The community I have found in LB is truly inspiring. Not only do I have accountability, I have support from people all over the world who are going through the same thing with me at their own pace and skill level. Did I mention that I have that without having to leave my home gym? I was worried I would need a fancy (aka expensive) membership to have access to the equipment I needed, but aside from buying a super affordable sandbag, I had everything I needed in my garage gym. If something came up on the WOD that I didn’t have, there was always a substitute exercise with common equipment to perform and trying to figure that on my own with other OCR workouts was frustrating. As a mom, I really appreciate that I can workout on my own time, in my own gym, with my own equipment, so that I can still train like a badass without missing precious family time. Winner, winner, chicken dinner!

As I am writing this, I am 3 days away from my first OCR race of the season. I wasn’t supposed to race until the Georgia Spring Savage, but I had the opportunity to race in the Talladega Bonefrog and didn’t want to pass it up. The coaches reached out to meet to make sure I was feeling up to it with my hip issues and tailored my race week taper to ensure that I was well rested and ready to go for Saturday.

One thing that I wish I had worked on a little more during the past couple of months as I trained for these two upcoming races is my grip. The majority of work in the WODs do include lifts and exercises that require grip strength, but as a total new OCR athlete starting from ground zero, I probably needed a little more.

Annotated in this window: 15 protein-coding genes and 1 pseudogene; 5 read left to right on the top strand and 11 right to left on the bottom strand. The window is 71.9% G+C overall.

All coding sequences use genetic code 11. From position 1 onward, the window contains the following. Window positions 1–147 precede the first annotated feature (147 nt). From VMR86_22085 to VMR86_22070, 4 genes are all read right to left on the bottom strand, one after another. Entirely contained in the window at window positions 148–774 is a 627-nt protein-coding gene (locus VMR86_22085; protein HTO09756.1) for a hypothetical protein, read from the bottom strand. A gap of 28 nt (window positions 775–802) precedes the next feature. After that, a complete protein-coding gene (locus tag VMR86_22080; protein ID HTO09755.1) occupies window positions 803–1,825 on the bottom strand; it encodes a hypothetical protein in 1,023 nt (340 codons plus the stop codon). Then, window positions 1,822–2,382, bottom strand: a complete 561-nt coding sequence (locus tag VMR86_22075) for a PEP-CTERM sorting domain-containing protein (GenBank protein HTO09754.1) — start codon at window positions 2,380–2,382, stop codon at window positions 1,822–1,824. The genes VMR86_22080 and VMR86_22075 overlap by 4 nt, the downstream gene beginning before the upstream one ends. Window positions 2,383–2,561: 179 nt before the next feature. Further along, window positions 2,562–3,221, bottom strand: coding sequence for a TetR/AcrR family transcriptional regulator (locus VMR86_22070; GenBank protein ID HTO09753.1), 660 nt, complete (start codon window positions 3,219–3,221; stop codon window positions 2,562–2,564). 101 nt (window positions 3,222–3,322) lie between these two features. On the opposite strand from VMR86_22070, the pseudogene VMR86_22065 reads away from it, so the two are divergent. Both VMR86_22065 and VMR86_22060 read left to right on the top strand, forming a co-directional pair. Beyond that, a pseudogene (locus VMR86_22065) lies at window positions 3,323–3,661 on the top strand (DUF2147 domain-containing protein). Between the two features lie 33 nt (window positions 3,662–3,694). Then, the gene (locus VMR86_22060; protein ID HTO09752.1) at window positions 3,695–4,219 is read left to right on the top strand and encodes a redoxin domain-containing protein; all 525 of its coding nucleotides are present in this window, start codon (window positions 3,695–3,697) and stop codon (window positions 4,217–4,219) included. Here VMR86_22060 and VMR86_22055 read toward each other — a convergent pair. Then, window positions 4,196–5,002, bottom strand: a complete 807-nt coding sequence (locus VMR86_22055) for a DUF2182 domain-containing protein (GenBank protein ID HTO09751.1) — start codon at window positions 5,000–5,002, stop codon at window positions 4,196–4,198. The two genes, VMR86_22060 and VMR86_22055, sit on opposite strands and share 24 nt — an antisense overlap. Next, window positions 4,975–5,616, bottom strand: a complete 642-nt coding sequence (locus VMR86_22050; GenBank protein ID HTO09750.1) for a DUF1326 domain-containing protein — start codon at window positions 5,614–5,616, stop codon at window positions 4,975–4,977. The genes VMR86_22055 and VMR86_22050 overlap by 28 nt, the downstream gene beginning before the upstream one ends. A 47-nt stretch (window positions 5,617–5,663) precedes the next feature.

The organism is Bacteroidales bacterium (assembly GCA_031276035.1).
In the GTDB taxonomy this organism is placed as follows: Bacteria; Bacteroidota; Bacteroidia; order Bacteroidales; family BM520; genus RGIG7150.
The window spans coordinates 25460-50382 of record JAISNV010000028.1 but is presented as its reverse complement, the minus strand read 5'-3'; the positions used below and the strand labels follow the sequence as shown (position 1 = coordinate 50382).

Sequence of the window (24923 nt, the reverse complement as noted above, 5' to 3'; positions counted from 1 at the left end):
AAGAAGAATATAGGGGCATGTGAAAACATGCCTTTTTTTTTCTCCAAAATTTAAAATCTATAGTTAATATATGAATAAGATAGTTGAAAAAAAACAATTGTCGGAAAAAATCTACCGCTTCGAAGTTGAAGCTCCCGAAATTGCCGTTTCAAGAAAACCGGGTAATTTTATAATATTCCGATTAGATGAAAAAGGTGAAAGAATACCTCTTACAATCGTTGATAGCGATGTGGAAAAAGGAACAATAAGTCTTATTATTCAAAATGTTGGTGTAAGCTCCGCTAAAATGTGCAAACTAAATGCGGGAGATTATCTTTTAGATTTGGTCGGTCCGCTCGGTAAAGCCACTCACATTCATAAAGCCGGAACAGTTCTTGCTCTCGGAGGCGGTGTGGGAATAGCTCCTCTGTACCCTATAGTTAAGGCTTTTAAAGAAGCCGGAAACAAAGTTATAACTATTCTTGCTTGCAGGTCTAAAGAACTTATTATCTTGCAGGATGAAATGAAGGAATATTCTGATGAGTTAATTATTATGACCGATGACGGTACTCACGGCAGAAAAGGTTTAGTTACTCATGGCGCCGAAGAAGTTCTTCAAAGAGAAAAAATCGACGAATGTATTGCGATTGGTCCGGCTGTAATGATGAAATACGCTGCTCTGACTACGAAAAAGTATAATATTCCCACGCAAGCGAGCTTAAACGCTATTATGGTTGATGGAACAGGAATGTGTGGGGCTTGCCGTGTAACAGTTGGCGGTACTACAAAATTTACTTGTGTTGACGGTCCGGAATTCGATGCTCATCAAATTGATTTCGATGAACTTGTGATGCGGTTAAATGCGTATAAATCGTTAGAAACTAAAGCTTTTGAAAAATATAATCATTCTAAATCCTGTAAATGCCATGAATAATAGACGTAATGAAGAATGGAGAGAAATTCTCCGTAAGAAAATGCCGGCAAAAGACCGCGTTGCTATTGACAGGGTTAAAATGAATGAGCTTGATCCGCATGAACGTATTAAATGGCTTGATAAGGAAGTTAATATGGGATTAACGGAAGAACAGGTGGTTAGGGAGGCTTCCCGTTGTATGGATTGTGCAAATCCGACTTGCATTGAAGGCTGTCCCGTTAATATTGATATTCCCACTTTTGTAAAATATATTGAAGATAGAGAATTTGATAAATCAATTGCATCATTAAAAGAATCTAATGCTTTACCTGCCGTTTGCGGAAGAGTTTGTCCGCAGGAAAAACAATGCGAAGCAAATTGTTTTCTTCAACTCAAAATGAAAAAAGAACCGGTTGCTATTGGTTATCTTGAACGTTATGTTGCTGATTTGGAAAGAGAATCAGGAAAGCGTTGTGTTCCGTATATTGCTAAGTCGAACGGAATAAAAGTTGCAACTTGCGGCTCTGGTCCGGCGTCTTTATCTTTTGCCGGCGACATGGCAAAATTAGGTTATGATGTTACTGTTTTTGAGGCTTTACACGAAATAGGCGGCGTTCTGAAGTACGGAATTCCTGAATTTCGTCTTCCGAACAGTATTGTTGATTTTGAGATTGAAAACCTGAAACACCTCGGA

I did reach out to the coaches at LB and told them I think I could use more and low and behold, they gave me some tailored Grip work to do. Moral of the story is communication! I wish I had communicated my weakness in grip before, but I had been working on it a bit aside from LB but should have used the professional resources at my disposal (insert facepalm here). Lesson learned.

The great thing is that I have plenty of races this season to see how much I improve so I will be able to really see how I do this weekend with only a couple of months of training under LB and see how that translates on race day as compared to when I first started. To me, there is nothing more important than seeing the training translate to performance but the goal is just to have fun. So let’s see how I feel after my first OCR!

 

Whether you are new to OCR or a seasoned OCR athlete who has hit a plateau, head over to leaderboardfit.com to push your training to the next level.